domenico fiore: basiliani hotel in the rock dwellings of italy
domenico fiore: basiliani hotel in the rock dwellings of italy domenico fiore: basiliani hotel in the rock dwellings of italy
apr 16, 2013

domenico fiore: basiliani hotel in the rock dwellings of italy

‘basiliani hotel’ by domenico fiore, matera, italyimage © piermario ruggeri




in the world heritage site of sassi di matera (stones of matera) of southern italy, prehistoric homes are carved into the stone escarpment where a curiousblend of stunning views of the gravina canyon district and archaeological park, and structures erected from the earth define a unique historical landscape. italian architect domenico fiore has recently completed the ‘basiliani hotel‘ which occupies a renovated chain of houses half carved out of the ground andhalf built upon with local tufo stone. the hotel covers a total of three interspersed levels that respect the original grade changes of the site, with a restoredexterior that allows multiple points of access through the original doors and small courtyards spread throughout the complex. from the exterior,the project’s scope is invisible to naked eye, situated discretely within twelve indigenous dwellings.


the interior exhibits a more involved strategy between old and new. the stone masonry walls and barrel vaulted ceilings are covered in a layer of whitepaint that protects the aging construction and reflects plenty of natural light into the cavernous spaces without concealing the treasured forms and textures.a simple recyclable material palette makes up the remainder of the interventions: wood, steel and glass rendered in basic colors.  thin timber stairs with metal handrails connect loft spaces without a heavy physical or visual imposition into the space. the organic crumbling floor is covered at times with dark smooth tiles creating a pleasant contrast, and at others simply covered with a structural glass floor that allows the user to float above the original bell-shaped water cisterns dug into the ground. black, white, and red fixtures create an interior unity between the cafe and rooms and stand clearly separate from the existing constructions.



panoramic view of the city center and the canyon siteimage © piermario ruggeri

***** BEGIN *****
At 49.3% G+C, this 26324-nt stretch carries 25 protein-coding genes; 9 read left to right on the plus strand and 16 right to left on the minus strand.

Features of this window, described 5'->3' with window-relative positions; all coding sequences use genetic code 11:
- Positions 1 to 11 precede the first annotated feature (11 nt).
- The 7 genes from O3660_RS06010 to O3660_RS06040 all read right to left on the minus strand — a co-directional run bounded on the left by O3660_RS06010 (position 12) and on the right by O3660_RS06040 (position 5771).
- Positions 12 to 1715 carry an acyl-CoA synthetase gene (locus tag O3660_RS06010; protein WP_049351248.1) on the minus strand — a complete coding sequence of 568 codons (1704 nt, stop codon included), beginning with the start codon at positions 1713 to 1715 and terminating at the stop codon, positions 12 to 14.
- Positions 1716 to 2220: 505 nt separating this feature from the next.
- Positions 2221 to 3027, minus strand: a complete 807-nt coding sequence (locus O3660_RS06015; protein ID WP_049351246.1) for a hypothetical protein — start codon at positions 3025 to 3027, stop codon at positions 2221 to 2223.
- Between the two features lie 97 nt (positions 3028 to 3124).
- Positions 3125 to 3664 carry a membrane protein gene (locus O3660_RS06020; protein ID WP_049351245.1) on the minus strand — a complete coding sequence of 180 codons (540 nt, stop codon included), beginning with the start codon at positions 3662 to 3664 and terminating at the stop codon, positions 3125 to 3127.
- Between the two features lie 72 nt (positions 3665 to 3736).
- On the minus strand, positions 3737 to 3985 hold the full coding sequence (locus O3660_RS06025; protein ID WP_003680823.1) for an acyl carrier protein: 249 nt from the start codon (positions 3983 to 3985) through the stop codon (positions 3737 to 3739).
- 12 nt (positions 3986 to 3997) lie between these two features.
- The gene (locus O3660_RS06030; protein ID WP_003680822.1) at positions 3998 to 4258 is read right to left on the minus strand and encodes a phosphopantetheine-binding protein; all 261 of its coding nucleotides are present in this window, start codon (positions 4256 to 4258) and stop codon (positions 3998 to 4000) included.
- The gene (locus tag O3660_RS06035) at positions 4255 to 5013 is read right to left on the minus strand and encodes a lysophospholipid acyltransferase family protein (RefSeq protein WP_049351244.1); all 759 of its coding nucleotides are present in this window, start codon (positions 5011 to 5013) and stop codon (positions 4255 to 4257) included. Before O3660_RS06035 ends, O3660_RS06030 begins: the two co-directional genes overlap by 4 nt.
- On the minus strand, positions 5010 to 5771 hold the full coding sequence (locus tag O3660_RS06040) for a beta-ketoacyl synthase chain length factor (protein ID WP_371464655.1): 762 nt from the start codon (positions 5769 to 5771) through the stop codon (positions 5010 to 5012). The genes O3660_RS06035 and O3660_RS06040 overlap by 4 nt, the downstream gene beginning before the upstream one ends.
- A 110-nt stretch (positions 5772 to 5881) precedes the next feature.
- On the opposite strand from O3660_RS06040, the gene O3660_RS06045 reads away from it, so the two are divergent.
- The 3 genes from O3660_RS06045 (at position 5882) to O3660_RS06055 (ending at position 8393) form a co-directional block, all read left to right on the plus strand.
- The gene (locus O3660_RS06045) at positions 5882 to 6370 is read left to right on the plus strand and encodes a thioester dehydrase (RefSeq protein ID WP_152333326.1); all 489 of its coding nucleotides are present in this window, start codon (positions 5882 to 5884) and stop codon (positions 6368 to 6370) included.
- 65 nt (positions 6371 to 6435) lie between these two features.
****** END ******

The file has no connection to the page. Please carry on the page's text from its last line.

one of the many entrances into the hotel through an original rock courtyardimage © piermario ruggeri



image © piermario ruggeri



reception desk with glass floor exposing the original ground planeimage © piermario ruggeri



cafeimage © piermario ruggeri



(left) original arches and wall nooks kept intact(right) glass floor exposes the original stone groundimage © piermario ruggeri



image © piermario ruggeri


simple materials create a strong interior presence without detracting from the historical constructionimage © piermario ruggeri



image © piermario ruggeri



loft spaceimage © piermario ruggeri



image © piermario ruggeri



bedroom partially lit by artificial lightimage © piermario ruggeri



image © piermario ruggeri



illuminated at nightimage © piermario ruggeri



entrance to individual rooms from the stone streetimage © piermario ruggeri



  • Not your average Motel 6. I would expect this to be very popular. Bravo.


    jimCan says:
  • I love the location and how the renovation is done, but the decoration is very poorly executed. Maybe it´s a matter of taste, but it´s defenitely not mine.

    Mario says:
  • Very nice … what a beautiful place and bravo for not spoiling it, and ensuring that it will have longevity.
    Here in australia, not that we have that history, but what we do have they seem intent on destroying.

    pete says:
  • The furniture definitively wasn’t a wise choice… otherwise it is lovely, congrats!

    Leeya says:
  • Trés beau concept dommage que le choix du mobilier soit si ordinaire alors qu’il existe des pieces d’exception dans le design contemporain qui auraient pu mettre en scéne ce site extraordinaire, je pense à des créateurs comme:Eames, Panton, Jacobsen, Mac Intosh, Talon ,Saarinen… tant d’autres

    RETSIN Marc says:

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